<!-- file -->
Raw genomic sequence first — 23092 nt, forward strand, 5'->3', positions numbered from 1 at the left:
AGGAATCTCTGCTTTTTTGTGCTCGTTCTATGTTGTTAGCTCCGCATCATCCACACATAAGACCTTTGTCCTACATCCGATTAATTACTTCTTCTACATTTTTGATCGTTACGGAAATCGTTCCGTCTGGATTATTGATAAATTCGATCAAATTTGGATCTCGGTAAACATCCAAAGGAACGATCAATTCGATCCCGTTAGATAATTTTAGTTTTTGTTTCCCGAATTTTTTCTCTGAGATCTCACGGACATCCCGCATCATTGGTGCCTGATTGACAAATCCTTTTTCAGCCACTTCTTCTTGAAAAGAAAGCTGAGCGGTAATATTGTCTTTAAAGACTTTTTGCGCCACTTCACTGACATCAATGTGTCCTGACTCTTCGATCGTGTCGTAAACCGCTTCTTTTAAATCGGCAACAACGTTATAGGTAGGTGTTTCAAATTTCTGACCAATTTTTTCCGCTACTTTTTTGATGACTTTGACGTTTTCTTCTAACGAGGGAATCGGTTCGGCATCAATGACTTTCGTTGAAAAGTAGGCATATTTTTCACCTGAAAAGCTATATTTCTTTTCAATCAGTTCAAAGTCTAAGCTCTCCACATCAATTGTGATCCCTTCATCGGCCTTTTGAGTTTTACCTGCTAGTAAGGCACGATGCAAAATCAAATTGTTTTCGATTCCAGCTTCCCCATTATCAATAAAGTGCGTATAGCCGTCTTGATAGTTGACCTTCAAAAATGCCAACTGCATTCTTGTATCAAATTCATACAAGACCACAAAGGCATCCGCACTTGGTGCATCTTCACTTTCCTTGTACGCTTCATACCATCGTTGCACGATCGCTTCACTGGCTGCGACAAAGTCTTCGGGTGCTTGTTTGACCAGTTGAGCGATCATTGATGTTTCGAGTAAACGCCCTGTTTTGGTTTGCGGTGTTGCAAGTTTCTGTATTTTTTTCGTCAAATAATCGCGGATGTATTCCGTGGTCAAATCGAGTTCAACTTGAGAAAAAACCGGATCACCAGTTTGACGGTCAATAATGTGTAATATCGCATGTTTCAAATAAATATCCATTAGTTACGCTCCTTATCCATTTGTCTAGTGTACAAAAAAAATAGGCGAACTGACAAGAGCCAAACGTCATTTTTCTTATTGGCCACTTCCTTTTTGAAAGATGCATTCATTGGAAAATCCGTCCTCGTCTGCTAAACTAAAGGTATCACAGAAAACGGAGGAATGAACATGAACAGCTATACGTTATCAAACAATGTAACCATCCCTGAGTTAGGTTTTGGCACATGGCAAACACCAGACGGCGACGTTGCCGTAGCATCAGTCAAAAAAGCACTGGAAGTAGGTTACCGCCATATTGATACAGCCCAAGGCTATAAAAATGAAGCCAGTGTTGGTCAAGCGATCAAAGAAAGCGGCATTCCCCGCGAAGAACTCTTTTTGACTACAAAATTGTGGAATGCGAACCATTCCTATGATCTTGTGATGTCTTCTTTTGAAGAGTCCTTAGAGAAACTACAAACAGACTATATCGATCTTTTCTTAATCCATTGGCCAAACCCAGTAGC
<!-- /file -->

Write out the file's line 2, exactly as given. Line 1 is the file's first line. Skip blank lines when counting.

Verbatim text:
AGGAATCTCTGCTTTTTTGTGCTCGTTCTATGTTGTTAGCTCCGCATCATCCACACATAAGACCTTTGTCCTACATCCGATTAATTACTTCTTCTACATTTTTGATCGTTACGGAAATCGTTCCGTCTGGATTATTGATAAATTCGATCAAATTTGGATCTCGGTAAACATCCAAAGGAACGATCAATTCGATCCCGTTAGATAATTTTAGTTTTTGTTTCCCGAATTTTTTCTCTGAGATCTCACGGACATCCCGCATCATTGGTGCCTGATTGACAAATCCTTTTTCAGCCACTTCTTCTTGAAAAGAAAGCTGAGCGGTAATATTGTCTTTAAAGACTTTTTGCGCCACTTCACTGACATCAATGTGTCCTGACTCTTCGATCGTGTCGTAAACCGCTTCTTTTAAATCGGCAACAACGTTATAGGTAGGTGTTTCAAATTTCTGACCAATTTTTTCCGCTACTTTTTTGATGACTTTGACGTTTTCTTCTAACGAGGGAATCGGTTCGGCATCAATGACTTTCGTTGAAAAGTAGGCATATTTTTCACCTGAAAAGCTATATTTCTTTTCAATCAGTTCAAAGTCTAAGCTCTCCACATCAATTGTGATCCCTTCATCGGCCTTTTGAGTTTTACCTGCTAGTAAGGCACGATGCAAAATCAAATTGTTTTCGATTCCAGCTTCCCCATTATCAATAAAGTGCGTATAGCCGTCTTGATAGTTGACCTTCAAAAATGCCAACTGCATTCTTGTATCAAATTCATACAAGACCACAAAGGCATCCGCACTTGGTGCATCTTCACTTTCCTTGTACGCTTCATACCATCGTTGCACGATCGCTTCACTGGCTGCGACAAAGTCTTCGGGTGCTTGTTTGACCAGTTGAGCGATCATTGATGTTTCGAGTAAACGCCCTGTTTTGGTTTGCGGTGTTGCAAGTTTCTGTATTTTTTTCGTCAAATAATCGCGGATGTATTCCGTGGTCAAATCGAGTTCAACTTGAGAAAAAACCGGATCACCAGTTTGACGGTCAATAATGTGTAATATCGCATGTTTCAAATAAATATCCATTAGTTACGCTCCTTATCCATTTGTCTAGTGTACAAAAAAAATAGGCGAACTGACAAGAGCCAAACGTCATTTTTCTTATTGGCCACTTCCTTTTTGAAAGATGCATTCATTGGAAAATCCGTCCTCGTCTGCTAAACTAAAGGTATCACAGAAAACGGAGGAATGAACATGAACAGCTATACGTTATCAAACAATGTAACCATCCCTGAGTTAGGTTTTGGCACATGGCAAACACCAGACGGCGACGTTGCCGTAGCATCAGTCAAAAAAGCACTGGAAGTAGGTTACCGCCATATTGATACAGCCCAAGGCTATAAAAATGAAGCCAGTGTTGGTCAAGCGATCAAAGAAAGCGGCATTCCCCGCGAAGAACTCTTTTTGACTACAAAATTGTGGAATGCGAACCATTCCTATGATCTTGTGATGTCTTCTTTTGAAGAGTCCTTAGAGAAACTACAAACAGACTATATCGATCTTTTCTTAATCCATTGGCCAAACCCAGTAGC